Natalie Christensen is an emerging contemporary photographer based in Santa Fe, New Mexico, United States. She launched her photography on Instagram 18 months ago and now has over 22,000 followers.
In addition to pursuing her interests in art and design, Natalie has worked as a psychotherapist for over 25 years and has been particularly influenced by the work of depth psychologist, Carl Jung. This influence is evidenced in her photographs, as shadows and archetypal images are favored subjects.
What are you not dealing with
This body of work is an exploration of the meditation technique called "active imagination," developed by the Swiss psychoanalyst Carl Gustav Jung. The process involves translating the contents of one’s unconscious mind into images or stories. Jung linked active imagination with alchemy, as both strive for a transformation to wholeness from fragmented parts. This technique can bridge the personal unconscious with the "collective unconscious"—structures of the unconscious mind which are shared among all humans. These images are an examination of psychological dream symbols, inviting the viewer to consider loss, secrets, loneliness, self-doubt, and woundedness.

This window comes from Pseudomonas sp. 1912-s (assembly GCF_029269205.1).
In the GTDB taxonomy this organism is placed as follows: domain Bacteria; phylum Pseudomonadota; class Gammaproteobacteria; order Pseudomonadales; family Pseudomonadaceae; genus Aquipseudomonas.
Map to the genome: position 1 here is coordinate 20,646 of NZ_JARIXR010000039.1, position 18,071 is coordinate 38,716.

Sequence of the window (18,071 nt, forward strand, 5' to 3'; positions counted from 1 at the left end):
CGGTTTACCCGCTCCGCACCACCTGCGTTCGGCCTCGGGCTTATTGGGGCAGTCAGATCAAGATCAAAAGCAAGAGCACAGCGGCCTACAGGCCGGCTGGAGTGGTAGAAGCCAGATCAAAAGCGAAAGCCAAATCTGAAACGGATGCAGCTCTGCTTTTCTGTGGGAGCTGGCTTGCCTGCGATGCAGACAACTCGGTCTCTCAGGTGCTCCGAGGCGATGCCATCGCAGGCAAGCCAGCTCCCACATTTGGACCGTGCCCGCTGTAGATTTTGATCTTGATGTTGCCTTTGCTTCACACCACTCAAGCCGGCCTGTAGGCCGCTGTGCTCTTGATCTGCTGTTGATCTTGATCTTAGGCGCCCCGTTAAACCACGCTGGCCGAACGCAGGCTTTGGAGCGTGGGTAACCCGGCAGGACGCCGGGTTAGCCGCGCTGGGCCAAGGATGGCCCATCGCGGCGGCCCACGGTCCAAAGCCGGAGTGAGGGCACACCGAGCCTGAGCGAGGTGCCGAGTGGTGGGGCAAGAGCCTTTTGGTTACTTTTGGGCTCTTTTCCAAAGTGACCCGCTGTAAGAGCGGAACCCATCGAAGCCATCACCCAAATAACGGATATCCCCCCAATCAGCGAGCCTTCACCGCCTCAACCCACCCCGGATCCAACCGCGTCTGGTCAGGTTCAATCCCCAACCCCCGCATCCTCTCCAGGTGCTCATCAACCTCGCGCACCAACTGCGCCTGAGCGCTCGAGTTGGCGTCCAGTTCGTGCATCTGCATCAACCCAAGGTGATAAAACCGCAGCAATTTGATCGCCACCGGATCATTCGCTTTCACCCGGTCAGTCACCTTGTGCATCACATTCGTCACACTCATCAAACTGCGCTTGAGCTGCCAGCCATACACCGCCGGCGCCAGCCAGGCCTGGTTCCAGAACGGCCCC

Container of Dreams
Whatever you want me to be
New Mexico, Deconstructed
This work is a meditation on light, color, and shadow. I live in New Mexico, an area of the United States that has been the muse of many artists, including Georgia O'Keefe, Agnes Martin and Paul Strand, among others. The landscapes have been photographed and painted countless times. I want to show something of this place that is inspired by the color field painters and abstract expressionists, however I have done that by focusing my lens on the the architecture in office parks, shopping centers and other more ordinary parts of my city. I deconstruct these scenes so that distractions pass by and I can find a quiet place. I believe the banality on the surface can be a path to something elemental. As I dismantle my environment, I create space for something that I find more real, more meaningful. I am trained as a psychotherapist, and I see photography as an extension of that work. Both have called me to explore what is hidden from view, those aspects of self or environment that we may prefer to ignore. I suspect it is our nature to avoid what is unpleasant, but sometimes I get a glimpse of the sublime in these ordinary places. When I find it, it feels like I have discovered gold.
untitled- Orange and Purple with Clouds